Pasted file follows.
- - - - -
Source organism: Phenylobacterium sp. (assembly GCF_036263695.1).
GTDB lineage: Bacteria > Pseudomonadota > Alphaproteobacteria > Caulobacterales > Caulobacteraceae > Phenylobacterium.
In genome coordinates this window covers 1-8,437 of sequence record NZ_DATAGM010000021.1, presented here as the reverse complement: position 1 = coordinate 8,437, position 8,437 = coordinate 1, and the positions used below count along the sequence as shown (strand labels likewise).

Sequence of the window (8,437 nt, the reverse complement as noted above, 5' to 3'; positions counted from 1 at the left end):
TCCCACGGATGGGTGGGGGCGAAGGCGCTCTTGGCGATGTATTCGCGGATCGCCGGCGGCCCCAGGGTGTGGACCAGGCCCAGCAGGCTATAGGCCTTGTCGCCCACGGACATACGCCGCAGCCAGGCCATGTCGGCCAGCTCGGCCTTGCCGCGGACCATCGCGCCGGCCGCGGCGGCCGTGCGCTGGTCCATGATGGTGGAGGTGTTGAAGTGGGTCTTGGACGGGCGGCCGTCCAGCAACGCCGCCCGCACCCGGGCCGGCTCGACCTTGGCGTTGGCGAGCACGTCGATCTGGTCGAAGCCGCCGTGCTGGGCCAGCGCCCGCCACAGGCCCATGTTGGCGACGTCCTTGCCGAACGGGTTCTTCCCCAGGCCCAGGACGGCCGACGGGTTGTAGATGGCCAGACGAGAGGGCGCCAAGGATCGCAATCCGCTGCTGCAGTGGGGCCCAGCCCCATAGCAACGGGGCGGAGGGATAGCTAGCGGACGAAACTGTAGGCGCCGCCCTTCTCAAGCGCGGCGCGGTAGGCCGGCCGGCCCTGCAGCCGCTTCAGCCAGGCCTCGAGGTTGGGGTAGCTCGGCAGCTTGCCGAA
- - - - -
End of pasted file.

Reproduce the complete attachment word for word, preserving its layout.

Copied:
Source organism: Phenylobacterium sp. (assembly GCF_036263695.1).
GTDB lineage: Bacteria > Pseudomonadota > Alphaproteobacteria > Caulobacterales > Caulobacteraceae > Phenylobacterium.
In genome coordinates this window covers 1-8,437 of sequence record NZ_DATAGM010000021.1, presented here as the reverse complement: position 1 = coordinate 8,437, position 8,437 = coordinate 1, and the positions used below count along the sequence as shown (strand labels likewise).

Sequence of the window (8,437 nt, the reverse complement as noted above, 5' to 3'; positions counted from 1 at the left end):
TCCCACGGATGGGTGGGGGCGAAGGCGCTCTTGGCGATGTATTCGCGGATCGCCGGCGGCCCCAGGGTGTGGACCAGGCCCAGCAGGCTATAGGCCTTGTCGCCCACGGACATACGCCGCAGCCAGGCCATGTCGGCCAGCTCGGCCTTGCCGCGGACCATCGCGCCGGCCGCGGCGGCCGTGCGCTGGTCCATGATGGTGGAGGTGTTGAAGTGGGTCTTGGACGGGCGGCCGTCCAGCAACGCCGCCCGCACCCGGGCCGGCTCGACCTTGGCGTTGGCGAGCACGTCGATCTGGTCGAAGCCGCCGTGCTGGGCCAGCGCCCGCCACAGGCCCATGTTGGCGACGTCCTTGCCGAACGGGTTCTTCCCCAGGCCCAGGACGGCCGACGGGTTGTAGATGGCCAGACGAGAGGGCGCCAAGGATCGCAATCCGCTGCTGCAGTGGGGCCCAGCCCCATAGCAACGGGGCGGAGGGATAGCTAGCGGACGAAACTGTAGGCGCCGCCCTTCTCAAGCGCGGCGCGGTAGGCCGGCCGGCCCTGCAGCCGCTTCAGCCAGGCCTCGAGGTTGGGGTAGCTCGGCAGCTTGCCGAA